Felâtun Bey and Râkım Efendi
An Ottoman Novel
Ahmet Midhat Efendi
Translated from the Turkish by Melih Levi and Monica M. Ringer
Afterword by A. Holly Shissler
"A fascinating historical artefact...Felâtun Bey and Râkım Efendi by Ahmet Midhat Efendi is one of the earliest examples of the Ottoman novel and it is today seen by many as the representative work of its era"—Times Literary Supplement
"Midhat’s narrative is thoroughly and consistently irreverent—it is the kind of novel Czech author Milan Kundera would surely like because of its imperfections, unwavering innovations and hilarious blend of different types of writing."—Daily Sabah
"Almost a century and a half after its publication in Ottoman Turkish, Efendi’s short novel, Felatun Bey and Rakim Efendi, is still an enchanting read....A unique, entertaining and enlightening book."—The Jordan Times
"Ahmet Midhat, among other things, invented the East-West
novel, which later became a genre in Istanbul. This is his most
humorous, strange, and interesting book."—Orhan Pamuk, Nobel Prize–winning author of My Name Is Red
"Felâtun Bey and Râkım Efendi is a seminal work by one of the
most prolific first wave Tanzimat writers."—Iclal Vanwesenbeeck, associate professor of renaissance and
Middle Eastern literature, SUNY Fredonia
"One of the first novels written in Turkish. Lots of fun to read. Midhat dominated the literary scene in Istanbul towards the end of the nineteenth century. This is his most symptomatic novel about people caught
between two cultures, east and west."—Nüket Esen, Bogazici University
"Ahmet Midhat was the initiator and the
popularizer of the novel in Turkey. Felâtun Bey and Râkım Efendi illustrates the
author’s reformist zeal as the guardian of traditional morals and manners at a time of cultural and epistemological transition."—Jale Parla, Istanbul Bilgi University
Podcast: Translating the Ottoman Novel with Melih Levi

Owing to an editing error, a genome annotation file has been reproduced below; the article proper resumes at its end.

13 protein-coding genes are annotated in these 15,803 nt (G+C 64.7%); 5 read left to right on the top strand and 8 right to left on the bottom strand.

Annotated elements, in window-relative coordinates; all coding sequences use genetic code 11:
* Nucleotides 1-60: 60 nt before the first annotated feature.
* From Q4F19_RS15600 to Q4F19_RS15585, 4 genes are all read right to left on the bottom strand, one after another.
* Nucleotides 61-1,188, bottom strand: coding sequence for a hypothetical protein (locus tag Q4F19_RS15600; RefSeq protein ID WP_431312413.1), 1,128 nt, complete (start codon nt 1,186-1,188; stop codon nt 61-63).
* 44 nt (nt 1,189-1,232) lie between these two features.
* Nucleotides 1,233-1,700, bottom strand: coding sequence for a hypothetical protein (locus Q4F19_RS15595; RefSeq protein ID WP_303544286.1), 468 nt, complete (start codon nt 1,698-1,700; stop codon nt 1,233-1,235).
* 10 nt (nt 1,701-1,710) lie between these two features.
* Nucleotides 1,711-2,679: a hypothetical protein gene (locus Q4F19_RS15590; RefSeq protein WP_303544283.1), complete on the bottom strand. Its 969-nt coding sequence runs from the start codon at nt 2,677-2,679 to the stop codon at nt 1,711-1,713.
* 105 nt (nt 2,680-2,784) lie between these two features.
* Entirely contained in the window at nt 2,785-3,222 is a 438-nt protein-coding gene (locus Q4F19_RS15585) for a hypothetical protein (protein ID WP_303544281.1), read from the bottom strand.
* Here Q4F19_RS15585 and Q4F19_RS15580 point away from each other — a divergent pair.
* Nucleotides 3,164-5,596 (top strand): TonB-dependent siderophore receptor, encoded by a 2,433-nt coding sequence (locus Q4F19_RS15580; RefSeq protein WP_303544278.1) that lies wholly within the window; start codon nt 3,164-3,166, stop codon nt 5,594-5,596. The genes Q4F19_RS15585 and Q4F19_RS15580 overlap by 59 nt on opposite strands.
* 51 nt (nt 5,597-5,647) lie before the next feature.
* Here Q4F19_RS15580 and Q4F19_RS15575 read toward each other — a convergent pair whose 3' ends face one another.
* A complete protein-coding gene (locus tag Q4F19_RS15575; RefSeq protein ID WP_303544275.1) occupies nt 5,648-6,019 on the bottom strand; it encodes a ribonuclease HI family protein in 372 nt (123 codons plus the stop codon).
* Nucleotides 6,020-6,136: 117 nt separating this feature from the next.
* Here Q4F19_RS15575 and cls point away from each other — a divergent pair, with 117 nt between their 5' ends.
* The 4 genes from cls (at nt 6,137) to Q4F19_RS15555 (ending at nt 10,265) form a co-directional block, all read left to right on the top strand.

Ahmet Midhat Efendi (1844–1912) was a journalist, novelist, playwright, translator, and
social critic who authored more than two hundred original works. He wrote for and edited the
Tercümani Hakikat, the most influential and longest-running Ottoman newspaper.
Melih Levi received his BA from Amherst College, where he studied English literature.
Monica M. Ringer is professor of Middle Eastern history at Amherst College. She is the author
of Pious Citizens: Reforming Zoroastrianism in India and Iran.
Book Description »[Close »]
Ahmet Midhat Efendi’s famous 1875 novel Felâtun Bey and Râkım Efendi takes
place in late nineteenth-century Istanbul and follows the lives of two young men
who come from radically different backgrounds. Râkım Efendi is an erudite,
self-made man, one who is ambitious and cultivated enough to mingle with a
European crowd. In contrast, Felâtun Bey is a spendthrift who lacks intellectual
curiosity and a strong work ethic. Squandering his wealth and education, he
leads a life of decadence.
The novel traces Râkım and Felâtun’s relationships with multiple characters,
charting their romances and passions, as well as their foibles and amusing
mishaps as they struggle to find and follow their own path through the many
temptations and traps of European culture. The author creates a rich portrait of
stratified Ottoman life through a diverse and colorful cast of characters—from a
French piano teacher and an Arab nanny, to a Circassian slave girl—each deftly
navigating the shifting mores of their social class. Written during the Ottoman
Empire’s uneasy transition to modernity, the novel’s protagonists embody both
the best and worst elements of two worlds, European and Ottoman. The novel
provides readers with an elegant yet powerful appeal for progressive reforms
and individual freedoms. Levi and Ringer’s fluid translation of this Ottoman classic
stands as a landmark in the history of Turkish literature in translation.
View other series books on Middle East Literature in Translation.
6 x 9, 176 pages, notes